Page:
The Most Unlimited Limited Editions

15. May 2016 | 8.4K Views | 3 Comments
Please note that this article is based on the old Whiskystats database.
Some numbers and figures may not match what you find in the Whiskystats 2.0 database.

We take a closer look at limited editions. What does it really mean? How many bottles of a “limited” edition whisky can there be? Does the number of existing bottles affect the price? Many questions, and we sure found some answers. 

Our observations of the latest whisky auctions included the second price for the Highland Park Ice Edition and hence this whisky was added to our database. Beside its pricing, it was the quantity of 30.000 bottles marketed as “limited edition” that caused many controversial discussions. We hereby do not want to judge this marketing strategy. We rather took it as a reason to have a closer look at the number bottles there exist of the whiskies in our database.
What is Limited?
A collector´s best friend is rarity. The less equal exemplars there are, the more special it is to own one. Traditionally, the rarity of whisky is caused by the size of a barrel or the number of barrels in a batch and of course by the amount of time the liquid has to spend in these barrels. So if a whisky is released as a single cask whisky, the number of bottles of that edition is limited by the number of bottles that come out of the barrel. Naturally, these are the whiskies which are the most interesting for collectors since they can not be reproduced. As the customer is willing to pay more for something special, we now see bottling series which “limited” quantities can not be explained by natural limitations like the size of the barrel or the batch anymore. At this point however, we shall not forget that it is of course not possible to produce each whisky forever and therefore it is only natural to stop production at some point or limit the quantity in the first place.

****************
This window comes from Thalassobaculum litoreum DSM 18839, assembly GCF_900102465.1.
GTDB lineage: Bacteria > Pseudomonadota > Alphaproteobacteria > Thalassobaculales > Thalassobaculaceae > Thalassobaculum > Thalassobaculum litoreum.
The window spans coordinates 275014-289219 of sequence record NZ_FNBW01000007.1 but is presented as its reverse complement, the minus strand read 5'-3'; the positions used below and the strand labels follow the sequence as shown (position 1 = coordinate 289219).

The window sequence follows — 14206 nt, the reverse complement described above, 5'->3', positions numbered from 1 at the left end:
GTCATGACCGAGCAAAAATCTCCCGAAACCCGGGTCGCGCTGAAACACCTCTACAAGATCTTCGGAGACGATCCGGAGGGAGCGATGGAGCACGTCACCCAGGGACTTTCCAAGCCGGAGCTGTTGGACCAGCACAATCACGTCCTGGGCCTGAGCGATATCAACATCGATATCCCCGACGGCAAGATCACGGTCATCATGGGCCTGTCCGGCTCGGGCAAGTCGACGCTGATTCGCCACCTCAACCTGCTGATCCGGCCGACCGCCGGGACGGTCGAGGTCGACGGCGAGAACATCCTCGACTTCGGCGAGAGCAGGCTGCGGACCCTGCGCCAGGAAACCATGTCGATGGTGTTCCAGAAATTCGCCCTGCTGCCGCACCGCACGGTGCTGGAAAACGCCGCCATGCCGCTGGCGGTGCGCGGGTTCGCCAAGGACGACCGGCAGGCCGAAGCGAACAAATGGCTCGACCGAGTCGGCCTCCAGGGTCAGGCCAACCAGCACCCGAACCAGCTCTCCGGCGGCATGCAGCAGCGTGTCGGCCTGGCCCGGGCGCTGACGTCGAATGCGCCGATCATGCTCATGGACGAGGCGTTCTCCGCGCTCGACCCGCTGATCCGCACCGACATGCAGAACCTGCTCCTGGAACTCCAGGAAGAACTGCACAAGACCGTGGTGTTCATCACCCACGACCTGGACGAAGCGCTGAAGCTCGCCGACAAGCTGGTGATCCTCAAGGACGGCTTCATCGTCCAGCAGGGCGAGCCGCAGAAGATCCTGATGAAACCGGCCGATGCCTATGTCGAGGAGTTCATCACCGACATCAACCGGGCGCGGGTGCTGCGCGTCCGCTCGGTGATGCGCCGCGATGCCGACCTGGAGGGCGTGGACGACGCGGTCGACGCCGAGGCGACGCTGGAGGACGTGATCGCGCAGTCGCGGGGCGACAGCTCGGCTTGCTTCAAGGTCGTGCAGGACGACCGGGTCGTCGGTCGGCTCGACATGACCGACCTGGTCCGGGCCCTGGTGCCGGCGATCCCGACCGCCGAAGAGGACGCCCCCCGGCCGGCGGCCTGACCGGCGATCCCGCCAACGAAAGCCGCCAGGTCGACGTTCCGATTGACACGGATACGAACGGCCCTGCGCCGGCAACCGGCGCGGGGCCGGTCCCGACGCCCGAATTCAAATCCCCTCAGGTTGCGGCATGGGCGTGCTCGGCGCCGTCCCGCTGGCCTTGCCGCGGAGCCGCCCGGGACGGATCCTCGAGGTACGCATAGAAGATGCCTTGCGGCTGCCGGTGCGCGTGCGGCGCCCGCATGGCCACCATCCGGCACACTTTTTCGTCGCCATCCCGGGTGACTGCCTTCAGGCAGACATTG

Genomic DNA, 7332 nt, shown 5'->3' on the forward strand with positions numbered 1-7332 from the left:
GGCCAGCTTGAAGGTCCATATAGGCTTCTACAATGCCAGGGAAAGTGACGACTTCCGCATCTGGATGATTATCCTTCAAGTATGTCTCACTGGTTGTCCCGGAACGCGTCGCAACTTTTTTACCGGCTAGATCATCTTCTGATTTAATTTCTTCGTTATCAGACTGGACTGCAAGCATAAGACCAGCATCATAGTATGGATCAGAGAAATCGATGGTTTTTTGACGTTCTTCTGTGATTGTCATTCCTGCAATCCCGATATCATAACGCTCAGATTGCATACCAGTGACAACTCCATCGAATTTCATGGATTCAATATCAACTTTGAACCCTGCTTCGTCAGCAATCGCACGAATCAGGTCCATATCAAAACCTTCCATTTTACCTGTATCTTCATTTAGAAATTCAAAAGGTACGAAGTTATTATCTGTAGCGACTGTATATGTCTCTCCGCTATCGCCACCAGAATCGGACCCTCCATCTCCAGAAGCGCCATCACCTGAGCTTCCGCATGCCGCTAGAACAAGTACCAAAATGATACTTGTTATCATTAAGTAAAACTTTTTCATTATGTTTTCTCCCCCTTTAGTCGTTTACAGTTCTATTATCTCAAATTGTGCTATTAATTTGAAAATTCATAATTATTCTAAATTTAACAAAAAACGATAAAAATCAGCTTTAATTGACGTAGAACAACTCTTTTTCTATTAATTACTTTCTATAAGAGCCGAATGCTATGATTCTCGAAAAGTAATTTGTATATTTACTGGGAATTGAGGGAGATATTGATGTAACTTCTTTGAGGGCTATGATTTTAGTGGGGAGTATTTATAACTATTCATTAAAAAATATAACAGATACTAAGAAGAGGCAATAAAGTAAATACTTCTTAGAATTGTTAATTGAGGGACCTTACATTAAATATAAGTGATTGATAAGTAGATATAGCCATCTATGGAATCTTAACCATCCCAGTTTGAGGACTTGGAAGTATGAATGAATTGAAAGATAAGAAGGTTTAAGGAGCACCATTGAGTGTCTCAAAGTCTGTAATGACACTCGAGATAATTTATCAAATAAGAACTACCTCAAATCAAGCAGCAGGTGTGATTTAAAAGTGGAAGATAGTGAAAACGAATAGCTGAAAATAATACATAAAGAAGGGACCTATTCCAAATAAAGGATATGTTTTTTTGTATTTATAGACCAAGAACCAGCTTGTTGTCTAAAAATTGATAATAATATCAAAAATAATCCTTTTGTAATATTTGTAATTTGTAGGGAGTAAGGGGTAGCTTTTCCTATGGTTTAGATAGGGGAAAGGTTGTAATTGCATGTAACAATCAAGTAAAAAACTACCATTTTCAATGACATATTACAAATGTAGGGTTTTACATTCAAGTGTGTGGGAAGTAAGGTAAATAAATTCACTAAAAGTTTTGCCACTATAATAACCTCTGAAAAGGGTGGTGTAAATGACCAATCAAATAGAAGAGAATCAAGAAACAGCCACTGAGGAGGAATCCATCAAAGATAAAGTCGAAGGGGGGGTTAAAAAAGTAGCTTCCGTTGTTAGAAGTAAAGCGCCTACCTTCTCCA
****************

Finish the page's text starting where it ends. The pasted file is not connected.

In our whisky database we find a limited amount of bottles for exactly 49,2% of the whiskies. At the time of writing these article, this means that out of the total 17.208 single malt whiskies in our database, 8.522 are limited editions. For 50% of these limited edition whiskies, there exist less than 308 bottles. In fact, there are only 318 limited edition whiskies where there exist more than 3.500 bottles. We here use 3.500 as a threshold on how much bottles there can be in a reasonable batch. Actually, we only find six batches in our database with more bottles (between 10.000 and 15.000 bottles). In any case, it seems like most of the limited editions are real limited editions, i.e. the limitation is naturally caused.
Not So Limited At All